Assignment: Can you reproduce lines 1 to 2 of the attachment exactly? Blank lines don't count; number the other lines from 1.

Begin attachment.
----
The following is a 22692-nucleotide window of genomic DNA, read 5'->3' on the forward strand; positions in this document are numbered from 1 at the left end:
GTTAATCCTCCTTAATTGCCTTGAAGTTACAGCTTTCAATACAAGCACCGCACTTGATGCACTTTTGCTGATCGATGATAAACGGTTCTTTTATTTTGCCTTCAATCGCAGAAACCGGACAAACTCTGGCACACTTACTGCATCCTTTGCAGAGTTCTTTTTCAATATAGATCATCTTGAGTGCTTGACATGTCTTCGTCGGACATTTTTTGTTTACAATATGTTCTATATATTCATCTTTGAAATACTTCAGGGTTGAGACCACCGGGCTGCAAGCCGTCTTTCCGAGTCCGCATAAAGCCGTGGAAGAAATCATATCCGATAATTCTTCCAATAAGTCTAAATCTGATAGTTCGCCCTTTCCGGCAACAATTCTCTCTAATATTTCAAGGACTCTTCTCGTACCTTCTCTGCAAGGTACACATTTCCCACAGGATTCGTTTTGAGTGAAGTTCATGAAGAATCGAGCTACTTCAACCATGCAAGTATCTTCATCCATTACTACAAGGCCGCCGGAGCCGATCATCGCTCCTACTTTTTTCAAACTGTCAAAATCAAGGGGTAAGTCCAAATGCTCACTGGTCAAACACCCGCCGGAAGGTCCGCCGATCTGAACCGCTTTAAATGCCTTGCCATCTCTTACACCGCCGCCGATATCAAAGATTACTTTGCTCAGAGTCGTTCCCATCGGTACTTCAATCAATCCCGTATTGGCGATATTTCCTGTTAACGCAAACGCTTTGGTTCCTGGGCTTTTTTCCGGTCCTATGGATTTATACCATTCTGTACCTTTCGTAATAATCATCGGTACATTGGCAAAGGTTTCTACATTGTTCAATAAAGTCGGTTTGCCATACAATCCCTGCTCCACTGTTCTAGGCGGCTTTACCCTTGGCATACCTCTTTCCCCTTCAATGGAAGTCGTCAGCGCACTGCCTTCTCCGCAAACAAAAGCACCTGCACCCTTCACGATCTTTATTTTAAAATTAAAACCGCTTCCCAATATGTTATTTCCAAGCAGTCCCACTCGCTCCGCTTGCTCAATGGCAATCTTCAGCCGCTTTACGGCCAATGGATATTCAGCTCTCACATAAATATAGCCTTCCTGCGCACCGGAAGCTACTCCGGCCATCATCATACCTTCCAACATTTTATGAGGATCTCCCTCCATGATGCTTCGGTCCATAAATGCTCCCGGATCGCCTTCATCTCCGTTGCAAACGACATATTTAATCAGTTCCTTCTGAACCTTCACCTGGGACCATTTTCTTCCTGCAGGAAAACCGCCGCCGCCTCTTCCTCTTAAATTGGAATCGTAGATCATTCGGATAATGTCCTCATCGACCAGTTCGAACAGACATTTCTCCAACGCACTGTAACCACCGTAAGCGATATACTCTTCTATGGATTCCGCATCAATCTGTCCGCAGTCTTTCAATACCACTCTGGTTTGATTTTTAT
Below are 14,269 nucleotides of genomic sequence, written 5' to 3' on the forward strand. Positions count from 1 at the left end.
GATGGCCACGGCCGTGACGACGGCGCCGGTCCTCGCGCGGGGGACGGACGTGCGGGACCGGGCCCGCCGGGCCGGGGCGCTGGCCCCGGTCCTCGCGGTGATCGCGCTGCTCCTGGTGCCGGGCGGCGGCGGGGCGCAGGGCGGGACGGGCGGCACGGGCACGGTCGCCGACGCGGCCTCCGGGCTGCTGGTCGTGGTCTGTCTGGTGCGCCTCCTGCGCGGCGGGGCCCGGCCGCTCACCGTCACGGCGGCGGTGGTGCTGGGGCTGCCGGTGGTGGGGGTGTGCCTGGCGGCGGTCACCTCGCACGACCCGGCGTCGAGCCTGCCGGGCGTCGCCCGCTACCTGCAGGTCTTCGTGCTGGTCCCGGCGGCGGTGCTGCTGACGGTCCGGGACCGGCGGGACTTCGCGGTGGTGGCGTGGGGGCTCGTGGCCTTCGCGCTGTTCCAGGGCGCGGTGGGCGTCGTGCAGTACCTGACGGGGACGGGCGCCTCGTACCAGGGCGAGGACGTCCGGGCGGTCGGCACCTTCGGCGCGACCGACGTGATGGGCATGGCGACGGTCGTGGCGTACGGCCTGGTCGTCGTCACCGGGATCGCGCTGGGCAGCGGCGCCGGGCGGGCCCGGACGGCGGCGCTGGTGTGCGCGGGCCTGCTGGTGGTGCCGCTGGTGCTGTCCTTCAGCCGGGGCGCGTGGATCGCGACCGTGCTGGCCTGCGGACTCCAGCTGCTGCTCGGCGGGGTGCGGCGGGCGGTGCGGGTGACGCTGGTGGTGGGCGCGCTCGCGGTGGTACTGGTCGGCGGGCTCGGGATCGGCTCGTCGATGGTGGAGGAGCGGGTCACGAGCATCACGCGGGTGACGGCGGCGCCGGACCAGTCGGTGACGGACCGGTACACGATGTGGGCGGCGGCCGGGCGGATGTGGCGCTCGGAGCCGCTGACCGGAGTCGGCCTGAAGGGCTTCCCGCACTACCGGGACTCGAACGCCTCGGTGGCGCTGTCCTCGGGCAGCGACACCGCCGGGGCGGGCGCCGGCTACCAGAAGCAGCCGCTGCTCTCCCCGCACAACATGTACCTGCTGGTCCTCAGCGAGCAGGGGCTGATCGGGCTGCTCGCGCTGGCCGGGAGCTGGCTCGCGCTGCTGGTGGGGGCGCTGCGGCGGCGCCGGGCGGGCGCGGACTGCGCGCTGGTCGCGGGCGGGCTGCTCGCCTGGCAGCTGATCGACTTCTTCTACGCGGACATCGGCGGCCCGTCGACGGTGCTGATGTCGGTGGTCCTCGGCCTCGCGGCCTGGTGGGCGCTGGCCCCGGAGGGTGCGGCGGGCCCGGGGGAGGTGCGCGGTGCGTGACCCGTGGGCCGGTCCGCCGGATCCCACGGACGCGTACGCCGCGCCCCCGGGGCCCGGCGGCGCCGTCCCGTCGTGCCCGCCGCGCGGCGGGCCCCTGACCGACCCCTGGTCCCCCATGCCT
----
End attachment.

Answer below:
The following is a 22692-nucleotide window of genomic DNA, read 5'->3' on the forward strand; positions in this document are numbered from 1 at the left end:
GTTAATCCTCCTTAATTGCCTTGAAGTTACAGCTTTCAATACAAGCACCGCACTTGATGCACTTTTGCTGATCGATGATAAACGGTTCTTTTATTTTGCCTTCAATCGCAGAAACCGGACAAACTCTGGCACACTTACTGCATCCTTTGCAGAGTTCTTTTTCAATATAGATCATCTTGAGTGCTTGACATGTCTTCGTCGGACATTTTTTGTTTACAATATGTTCTATATATTCATCTTTGAAATACTTCAGGGTTGAGACCACCGGGCTGCAAGCCGTCTTTCCGAGTCCGCATAAAGCCGTGGAAGAAATCATATCCGATAATTCTTCCAATAAGTCTAAATCTGATAGTTCGCCCTTTCCGGCAACAATTCTCTCTAATATTTCAAGGACTCTTCTCGTACCTTCTCTGCAAGGTACACATTTCCCACAGGATTCGTTTTGAGTGAAGTTCATGAAGAATCGAGCTACTTCAACCATGCAAGTATCTTCATCCATTACTACAAGGCCGCCGGAGCCGATCATCGCTCCTACTTTTTTCAAACTGTCAAAATCAAGGGGTAAGTCCAAATGCTCACTGGTCAAACACCCGCCGGAAGGTCCGCCGATCTGAACCGCTTTAAATGCCTTGCCATCTCTTACACCGCCGCCGATATCAAAGATTACTTTGCTCAGAGTCGTTCCCATCGGTACTTCAATCAATCCCGTATTGGCGATATTTCCTGTTAACGCAAACGCTTTGGTTCCTGGGCTTTTTTCCGGTCCTATGGATTTATACCATTCTGTACCTTTCGTAATAATCATCGGTACATTGGCAAAGGTTTCTACATTGTTCAATAAAGTCGGTTTGCCATACAATCCCTGCTCCACTGTTCTAGGCGGCTTTACCCTTGGCATACCTCTTTCCCCTTCAATGGAAGTCGTCAGCGCACTGCCTTCTCCGCAAACAAAAGCACCTGCACCCTTCACGATCTTTATTTTAAAATTAAAACCGCTTCCCAATATGTTATTTCCAAGCAGTCCCACTCGCTCCGCTTGCTCAATGGCAATCTTCAGCCGCTTTACGGCCAATGGATATTCAGCTCTCACATAAATATAGCCTTCCTGCGCACCGGAAGCTACTCCGGCCATCATCATACCTTCCAACATTTTATGAGGATCTCCCTCCATGATGCTTCGGTCCATAAATGCTCCCGGATCGCCTTCATCTCCGTTGCAAACGACATATTTAATCAGTTCCTTCTGAACCTTCACCTGGGACCATTTTCTTCCTGCAGGAAAACCGCCGCCGCCTCTTCCTCTTAAATTGGAATCGTAGATCATTCGGATAATGTCCTCATCGACCAGTTCGAACAGACATTTCTCCAACGCACTGTAACCACCGTAAGCGATATACTCTTCTATGGATTCCGCATCAATCTGTCCGCAGTCTTTCAATACCACTCTGGTTTGATTTTTAT